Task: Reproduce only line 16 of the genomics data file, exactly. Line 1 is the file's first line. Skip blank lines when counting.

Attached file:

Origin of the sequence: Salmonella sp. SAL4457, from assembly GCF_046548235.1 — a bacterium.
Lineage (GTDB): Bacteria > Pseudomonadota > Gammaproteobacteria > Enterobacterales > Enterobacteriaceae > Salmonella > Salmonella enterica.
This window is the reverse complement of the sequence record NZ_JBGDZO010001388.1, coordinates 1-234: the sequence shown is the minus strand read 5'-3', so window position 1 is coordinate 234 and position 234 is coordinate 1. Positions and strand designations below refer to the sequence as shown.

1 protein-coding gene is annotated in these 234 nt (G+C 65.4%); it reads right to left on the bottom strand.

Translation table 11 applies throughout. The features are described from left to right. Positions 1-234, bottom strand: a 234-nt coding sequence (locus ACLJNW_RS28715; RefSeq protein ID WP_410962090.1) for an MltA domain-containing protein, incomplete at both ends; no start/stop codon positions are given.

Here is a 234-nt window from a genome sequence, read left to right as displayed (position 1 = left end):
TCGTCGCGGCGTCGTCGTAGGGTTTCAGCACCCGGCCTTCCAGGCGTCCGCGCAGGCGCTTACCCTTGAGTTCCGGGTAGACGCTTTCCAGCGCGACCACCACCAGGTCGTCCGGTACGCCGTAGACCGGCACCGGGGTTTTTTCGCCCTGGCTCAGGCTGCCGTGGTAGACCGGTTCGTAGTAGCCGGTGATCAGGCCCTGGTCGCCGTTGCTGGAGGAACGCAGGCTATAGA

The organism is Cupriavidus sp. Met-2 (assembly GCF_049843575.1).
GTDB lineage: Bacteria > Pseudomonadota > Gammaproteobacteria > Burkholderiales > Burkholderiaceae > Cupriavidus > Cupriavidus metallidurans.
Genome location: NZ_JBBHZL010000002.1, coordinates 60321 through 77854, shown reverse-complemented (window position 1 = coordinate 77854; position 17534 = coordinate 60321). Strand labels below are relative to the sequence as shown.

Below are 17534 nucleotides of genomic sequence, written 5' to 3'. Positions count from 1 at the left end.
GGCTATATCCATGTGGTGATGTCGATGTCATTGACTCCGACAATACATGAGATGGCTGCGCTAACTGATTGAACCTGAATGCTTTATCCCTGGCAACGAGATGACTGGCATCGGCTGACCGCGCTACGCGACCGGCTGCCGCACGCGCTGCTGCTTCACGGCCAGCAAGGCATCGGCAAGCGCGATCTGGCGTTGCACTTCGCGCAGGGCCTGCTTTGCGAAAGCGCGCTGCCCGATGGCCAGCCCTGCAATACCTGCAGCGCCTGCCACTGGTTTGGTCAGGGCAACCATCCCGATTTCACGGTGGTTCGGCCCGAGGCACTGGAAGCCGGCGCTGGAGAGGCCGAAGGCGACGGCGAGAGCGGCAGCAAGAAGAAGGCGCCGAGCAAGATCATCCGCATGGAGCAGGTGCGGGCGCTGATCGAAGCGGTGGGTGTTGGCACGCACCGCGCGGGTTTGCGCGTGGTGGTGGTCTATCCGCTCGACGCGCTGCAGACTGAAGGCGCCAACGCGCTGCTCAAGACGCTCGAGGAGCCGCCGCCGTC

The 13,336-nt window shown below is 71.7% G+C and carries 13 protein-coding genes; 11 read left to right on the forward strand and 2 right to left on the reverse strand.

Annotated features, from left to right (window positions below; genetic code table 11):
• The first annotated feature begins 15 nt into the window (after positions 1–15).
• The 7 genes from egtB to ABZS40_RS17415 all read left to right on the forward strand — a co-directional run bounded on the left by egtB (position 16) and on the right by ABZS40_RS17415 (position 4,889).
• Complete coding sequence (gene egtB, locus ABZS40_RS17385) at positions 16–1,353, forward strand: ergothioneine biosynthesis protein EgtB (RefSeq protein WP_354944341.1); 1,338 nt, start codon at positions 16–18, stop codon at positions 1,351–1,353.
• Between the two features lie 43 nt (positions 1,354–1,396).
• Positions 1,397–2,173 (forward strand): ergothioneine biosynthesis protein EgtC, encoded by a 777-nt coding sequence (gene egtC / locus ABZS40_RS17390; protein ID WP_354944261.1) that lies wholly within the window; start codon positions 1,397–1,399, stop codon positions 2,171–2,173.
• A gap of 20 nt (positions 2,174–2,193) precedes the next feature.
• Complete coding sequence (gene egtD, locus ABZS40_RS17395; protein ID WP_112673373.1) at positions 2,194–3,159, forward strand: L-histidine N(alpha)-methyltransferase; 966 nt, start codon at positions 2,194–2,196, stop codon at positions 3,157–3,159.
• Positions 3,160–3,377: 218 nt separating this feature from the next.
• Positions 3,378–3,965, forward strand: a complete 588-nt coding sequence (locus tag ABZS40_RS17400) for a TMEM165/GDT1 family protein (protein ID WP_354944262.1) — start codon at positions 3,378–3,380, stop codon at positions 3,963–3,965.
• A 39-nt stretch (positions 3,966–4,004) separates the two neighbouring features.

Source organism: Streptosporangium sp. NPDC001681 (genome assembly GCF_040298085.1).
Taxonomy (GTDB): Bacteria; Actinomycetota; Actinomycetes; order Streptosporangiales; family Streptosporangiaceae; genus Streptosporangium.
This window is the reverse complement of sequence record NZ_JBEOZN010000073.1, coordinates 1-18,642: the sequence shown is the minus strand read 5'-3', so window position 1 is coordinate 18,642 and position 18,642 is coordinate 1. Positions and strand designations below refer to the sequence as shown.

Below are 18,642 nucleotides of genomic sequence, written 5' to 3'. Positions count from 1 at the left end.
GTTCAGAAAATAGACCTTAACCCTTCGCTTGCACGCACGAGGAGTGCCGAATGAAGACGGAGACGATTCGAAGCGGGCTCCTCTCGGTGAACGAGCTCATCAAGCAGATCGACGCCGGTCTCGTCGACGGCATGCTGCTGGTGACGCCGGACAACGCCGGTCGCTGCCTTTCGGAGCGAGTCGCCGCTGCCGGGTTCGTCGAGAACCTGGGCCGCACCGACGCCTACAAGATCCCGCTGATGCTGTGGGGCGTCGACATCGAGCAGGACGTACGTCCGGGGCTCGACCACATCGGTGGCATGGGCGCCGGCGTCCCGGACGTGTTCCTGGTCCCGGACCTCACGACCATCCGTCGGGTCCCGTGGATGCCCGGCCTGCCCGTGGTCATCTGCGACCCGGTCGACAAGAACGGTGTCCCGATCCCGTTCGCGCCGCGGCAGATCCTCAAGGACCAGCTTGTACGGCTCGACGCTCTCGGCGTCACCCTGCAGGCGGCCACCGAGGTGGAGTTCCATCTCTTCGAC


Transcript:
• The 7 genes from egtB to ABZS40_RS17415 all read left to right on the forward strand — a co-directional run bounded on the left by egtB (position 16) and on the right by ABZS40_RS17415 (position 4,889).